|Stained Glass • Fusing • Mosaics • Jewelry Supplies|
In 1979, a journey began. Thats the year Janet Schrader began working with glass, and she was immediately hooked. Color is a very important part of who I am, so finding all the properties of changing color in glass has held my interest for many years. I love how glass changes color depending not only on the light source but also that it changes from morning to night as the light quality changes. Around 1988, Janet encountered dichroic glass for the first time, and fusing became the new focus of her glass art launching her successful line of handmade jewelry which she sold nation-wide. Janets one-of-a-kind stained glass, jewelry and fused art have been met with enthusiasm, and winning awards including 1st and 2nd prize in the professional artist category for Fusion/Cast/Kiln work at the 2012 Glass Craft and Bead Expo in Las Vegas.
No matter what you’re into – mosaics, stained glass, glass fusing, or glass jewelry – Delphi always has the tools you need to be creative. Without your tools, it would be impossible to bring to life all the incredible ideas that you dream up. As our 26th Annual Art Glass Festival quickly approaches, we know our glass artists are busy fusing, firing, and cutting to create their best pieces ever by using their favorite tools. So what are your favorite tools? Let’s explore some of our most popular tools. Toyo Dry Wheel Supercutter Everyone loves this oil-free cutter because it’s easy to use and makes great cuts without all the clean-up. Plus, it’s very durable and the cutter head is replaceable, making this tool a prime choice for glass artists. Creators Premium Bottle Cutter Glass artists that love to upcycle love this tool that makes cutting bottles
It is true. Even the best of us get bored. We work and learn and experiment with one medium or one itty piece of said medium (which, like a new love, we are infatuated with - can think of nothing else)but, after a while -things can get stale. Its normal. The beauty is to realize that all these lovely and wonderful and awe inspiring mediums do not have to live in a vacuum. When you get bored with onedo a little of what I like to call Medium Mash-Up. My latest mashups have been with my own fused glass and silver. You can only fuse so many pendants and plates before youve had enough. For me, that means its time to move on to another process for a while. After working in silver (mostly rings) and loving itone day I found myself staring longingly at my lonely and unused kiln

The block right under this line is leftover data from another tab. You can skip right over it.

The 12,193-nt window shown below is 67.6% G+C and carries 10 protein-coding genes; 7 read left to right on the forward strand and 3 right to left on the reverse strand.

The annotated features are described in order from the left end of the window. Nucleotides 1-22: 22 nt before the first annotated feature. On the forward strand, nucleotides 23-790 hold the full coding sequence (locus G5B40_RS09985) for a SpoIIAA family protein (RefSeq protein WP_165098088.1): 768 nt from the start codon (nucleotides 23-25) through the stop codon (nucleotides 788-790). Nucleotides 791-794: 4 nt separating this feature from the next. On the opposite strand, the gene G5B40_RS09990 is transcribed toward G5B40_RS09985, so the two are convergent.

Heres our list of the 5 hottest new and featured items from the March 2013 of Stained Glass News 1. Creators Premium Bottle Cutter What can the makers of the popular Cutters Mate and Beetle Bits Cutting Systems do with a bottle cutter? It turns out - A LOT. They have designed a premium, top-of-the-line bottle cutter that is sturdy, easy to use and gives superior results. We love the special features on the Creators Bottle Cutter, especially the aluminum slide bar ruler which makes cutting precise sizes a cinch, and the adjustable carbide cutting wheel so getting perfect pressure for an even score is a breeze. Want to learn more? See how it works with step-by-step photos and instruction. 2. Once You Try an Electric Mandrel Spinner, You Will Wonder How You Ever Created Beads Without One. With the Electric Mandrel Spinner, you will free yourself from arm
Spotlighting can add a touch of drama to your images, but it doesnt work with all types of crafts. This lighting technique can easily be used with matte and flat- surfaced work, while shiny surfaces can be a nightmare to get just right. Lets start by looking at how to create a circle of light in the darkness; the simplest way is to use a snoot over the lights reflector housing. A snoot is simply a tapered metal cone that fits over the light and creates a small circle of light instead of a large area of diffused light. With your object on a black background, the circle of light will appear as a light gray area without well-defined edges. For a tighter circle with a better definededge, you need to use a spotlight (a light source with some sort of lens in front that focuses the light into a
Sometimes necessity is the mother of invention, and sometimes invention comes when you have nothing to lose. Early in my career, I had three metal-clay-and-fused-glass pendants fail in a single day. The glass cabochons simply shattered and fell away from the silver after the pieces were fired because I had neglected to cut an expansion hole underneath the cabochons. Augghh. Lesson learned. But now I was left with three ugly pieces of silver, each with small pieces of glass permanently fused into bizarre locations on the surfacea loss I could not afford. Weeks later, after tryingunsuccessfully to remove the glass, I decided to try fusing glass in patterns onto the surface of the pendants. The results were surprising, and the Stained Glass process was born This technique begins with any fired metal clay with a flat surface. Small shards of fusible glass are then attached to the silver. After
We found Mollie Barrow on Facebook in the midst of a discussion on Pot Melts. Mollie cooks up her incredible glass creations in a quiet eco-village in rural Ireland with her 10-year old son Elliot and cats Bonnie and Oscar. She is continually inspired by the Northern Lights, and the rich swirls of color in her pieces prove it. We were blown away by her magical melts, and we know you will be too. How did you get started in glass? Ive been in love with glass art since I visited the Murano Glass Factory in Venice when I was 16. I was hypnotised by the skill and speed those guys had working with molten glass, and I would have loved to pursue glass seriously from then. As is often the case, however, life had other plans and it wasnt until I was in my late 20s that I